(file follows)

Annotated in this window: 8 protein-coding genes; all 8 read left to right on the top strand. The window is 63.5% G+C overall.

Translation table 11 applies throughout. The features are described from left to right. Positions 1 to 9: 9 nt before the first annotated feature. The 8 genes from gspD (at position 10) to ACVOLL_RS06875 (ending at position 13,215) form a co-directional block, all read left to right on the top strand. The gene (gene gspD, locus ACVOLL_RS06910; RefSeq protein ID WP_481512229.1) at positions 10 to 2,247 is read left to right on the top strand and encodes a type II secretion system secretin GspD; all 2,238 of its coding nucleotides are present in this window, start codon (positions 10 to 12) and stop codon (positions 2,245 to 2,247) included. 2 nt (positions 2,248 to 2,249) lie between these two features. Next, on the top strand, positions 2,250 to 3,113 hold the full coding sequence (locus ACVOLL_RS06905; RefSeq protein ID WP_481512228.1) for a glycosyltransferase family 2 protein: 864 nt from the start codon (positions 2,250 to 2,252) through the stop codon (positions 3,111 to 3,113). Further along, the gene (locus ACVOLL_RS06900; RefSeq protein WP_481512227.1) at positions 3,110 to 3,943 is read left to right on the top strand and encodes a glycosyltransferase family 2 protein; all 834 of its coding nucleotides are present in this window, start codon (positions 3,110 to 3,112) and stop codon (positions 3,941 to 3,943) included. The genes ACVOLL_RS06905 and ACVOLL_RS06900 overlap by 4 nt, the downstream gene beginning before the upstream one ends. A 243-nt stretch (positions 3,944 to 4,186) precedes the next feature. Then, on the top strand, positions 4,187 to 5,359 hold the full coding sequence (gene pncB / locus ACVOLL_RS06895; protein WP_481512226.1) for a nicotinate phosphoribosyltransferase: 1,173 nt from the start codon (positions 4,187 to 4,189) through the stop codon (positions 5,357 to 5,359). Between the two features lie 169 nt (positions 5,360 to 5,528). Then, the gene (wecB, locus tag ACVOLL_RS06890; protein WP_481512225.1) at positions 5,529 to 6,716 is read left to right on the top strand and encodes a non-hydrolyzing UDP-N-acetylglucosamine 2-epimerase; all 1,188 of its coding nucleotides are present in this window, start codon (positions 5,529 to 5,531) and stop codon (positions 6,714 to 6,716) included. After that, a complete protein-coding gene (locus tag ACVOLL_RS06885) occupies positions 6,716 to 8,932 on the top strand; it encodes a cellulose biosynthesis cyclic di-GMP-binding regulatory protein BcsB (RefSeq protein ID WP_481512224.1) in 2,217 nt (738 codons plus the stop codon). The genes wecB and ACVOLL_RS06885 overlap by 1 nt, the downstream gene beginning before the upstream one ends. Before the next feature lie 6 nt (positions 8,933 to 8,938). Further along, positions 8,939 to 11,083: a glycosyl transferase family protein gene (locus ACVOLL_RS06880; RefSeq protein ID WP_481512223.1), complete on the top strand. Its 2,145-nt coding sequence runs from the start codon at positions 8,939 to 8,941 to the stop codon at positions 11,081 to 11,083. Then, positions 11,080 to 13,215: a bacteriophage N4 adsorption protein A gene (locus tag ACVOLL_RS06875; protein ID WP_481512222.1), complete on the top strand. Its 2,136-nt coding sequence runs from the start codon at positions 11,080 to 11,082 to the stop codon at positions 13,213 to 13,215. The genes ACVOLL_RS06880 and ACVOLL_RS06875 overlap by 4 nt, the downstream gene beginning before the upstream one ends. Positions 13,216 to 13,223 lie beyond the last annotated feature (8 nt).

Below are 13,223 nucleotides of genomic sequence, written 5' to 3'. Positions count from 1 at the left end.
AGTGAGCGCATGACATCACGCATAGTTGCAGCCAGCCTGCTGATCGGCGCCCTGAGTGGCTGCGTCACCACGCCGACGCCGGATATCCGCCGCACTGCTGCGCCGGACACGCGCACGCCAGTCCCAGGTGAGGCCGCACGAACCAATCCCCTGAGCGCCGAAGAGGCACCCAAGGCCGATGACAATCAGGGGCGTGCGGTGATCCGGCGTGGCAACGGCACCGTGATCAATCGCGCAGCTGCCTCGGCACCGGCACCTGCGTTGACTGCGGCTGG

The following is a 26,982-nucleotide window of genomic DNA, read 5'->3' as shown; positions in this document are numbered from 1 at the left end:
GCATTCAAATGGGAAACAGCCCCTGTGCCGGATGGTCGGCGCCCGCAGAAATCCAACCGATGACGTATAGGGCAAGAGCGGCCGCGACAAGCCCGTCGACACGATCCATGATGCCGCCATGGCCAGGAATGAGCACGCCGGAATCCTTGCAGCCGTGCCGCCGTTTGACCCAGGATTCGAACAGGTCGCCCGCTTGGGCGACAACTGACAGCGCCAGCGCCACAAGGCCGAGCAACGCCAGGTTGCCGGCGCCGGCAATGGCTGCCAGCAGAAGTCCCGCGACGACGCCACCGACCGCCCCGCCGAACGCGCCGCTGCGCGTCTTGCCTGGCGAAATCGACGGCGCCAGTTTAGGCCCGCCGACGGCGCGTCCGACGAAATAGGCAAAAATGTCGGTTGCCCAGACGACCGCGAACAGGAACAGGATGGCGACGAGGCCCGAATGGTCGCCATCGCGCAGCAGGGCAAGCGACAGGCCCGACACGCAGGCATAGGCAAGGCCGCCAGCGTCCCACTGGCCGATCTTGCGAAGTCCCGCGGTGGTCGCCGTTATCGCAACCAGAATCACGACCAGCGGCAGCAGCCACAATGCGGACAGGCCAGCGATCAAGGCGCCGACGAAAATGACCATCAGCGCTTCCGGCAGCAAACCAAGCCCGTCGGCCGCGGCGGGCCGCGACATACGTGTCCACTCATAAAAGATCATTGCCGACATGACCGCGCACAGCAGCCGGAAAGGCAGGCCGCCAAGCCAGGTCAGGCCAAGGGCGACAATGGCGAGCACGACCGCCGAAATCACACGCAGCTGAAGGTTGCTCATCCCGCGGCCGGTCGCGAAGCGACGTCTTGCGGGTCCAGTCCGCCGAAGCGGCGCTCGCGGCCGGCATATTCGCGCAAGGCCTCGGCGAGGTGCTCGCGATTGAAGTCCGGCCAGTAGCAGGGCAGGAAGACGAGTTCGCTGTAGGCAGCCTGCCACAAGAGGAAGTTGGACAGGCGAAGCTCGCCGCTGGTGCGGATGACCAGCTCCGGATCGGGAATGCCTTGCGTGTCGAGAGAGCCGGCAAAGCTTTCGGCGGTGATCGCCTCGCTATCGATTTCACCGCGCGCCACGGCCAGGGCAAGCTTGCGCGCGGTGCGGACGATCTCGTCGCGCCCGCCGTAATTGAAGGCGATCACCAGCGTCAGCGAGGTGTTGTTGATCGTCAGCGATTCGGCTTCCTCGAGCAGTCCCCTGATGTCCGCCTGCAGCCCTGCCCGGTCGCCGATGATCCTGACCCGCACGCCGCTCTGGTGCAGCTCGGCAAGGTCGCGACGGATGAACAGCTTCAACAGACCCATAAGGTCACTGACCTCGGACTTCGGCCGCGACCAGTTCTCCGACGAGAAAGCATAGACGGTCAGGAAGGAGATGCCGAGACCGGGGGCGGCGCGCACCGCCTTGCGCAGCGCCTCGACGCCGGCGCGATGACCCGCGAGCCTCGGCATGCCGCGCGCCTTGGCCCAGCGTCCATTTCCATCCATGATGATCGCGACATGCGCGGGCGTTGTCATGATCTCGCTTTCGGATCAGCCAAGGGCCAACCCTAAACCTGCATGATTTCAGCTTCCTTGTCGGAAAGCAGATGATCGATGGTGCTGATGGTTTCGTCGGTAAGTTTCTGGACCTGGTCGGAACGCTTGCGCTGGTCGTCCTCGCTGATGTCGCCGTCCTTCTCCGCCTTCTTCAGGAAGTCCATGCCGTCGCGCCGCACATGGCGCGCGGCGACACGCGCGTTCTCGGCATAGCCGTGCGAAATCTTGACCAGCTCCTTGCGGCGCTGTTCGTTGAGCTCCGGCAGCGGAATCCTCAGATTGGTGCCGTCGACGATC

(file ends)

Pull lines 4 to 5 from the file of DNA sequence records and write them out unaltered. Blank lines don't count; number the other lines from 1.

AGTGAGCGCATGACATCACGCATAGTTGCAGCCAGCCTGCTGATCGGCGCCCTGAGTGGCTGCGTCACCACGCCGACGCCGGATATCCGCCGCACTGCTGCGCCGGACACGCGCACGCCAGTCCCAGGTGAGGCCGCACGAACCAATCCCCTGAGCGCCGAAGAGGCACCCAAGGCCGATGACAATCAGGGGCGTGCGGTGATCCGGCGTGGCAACGGCACCGTGATCAATCGCGCAGCTGCCTCGGCACCGGCACCTGCGTTGACTGCGGCTGG

The following is a 26,982-nucleotide window of genomic DNA, read 5'->3' as shown; positions in this document are numbered from 1 at the left end: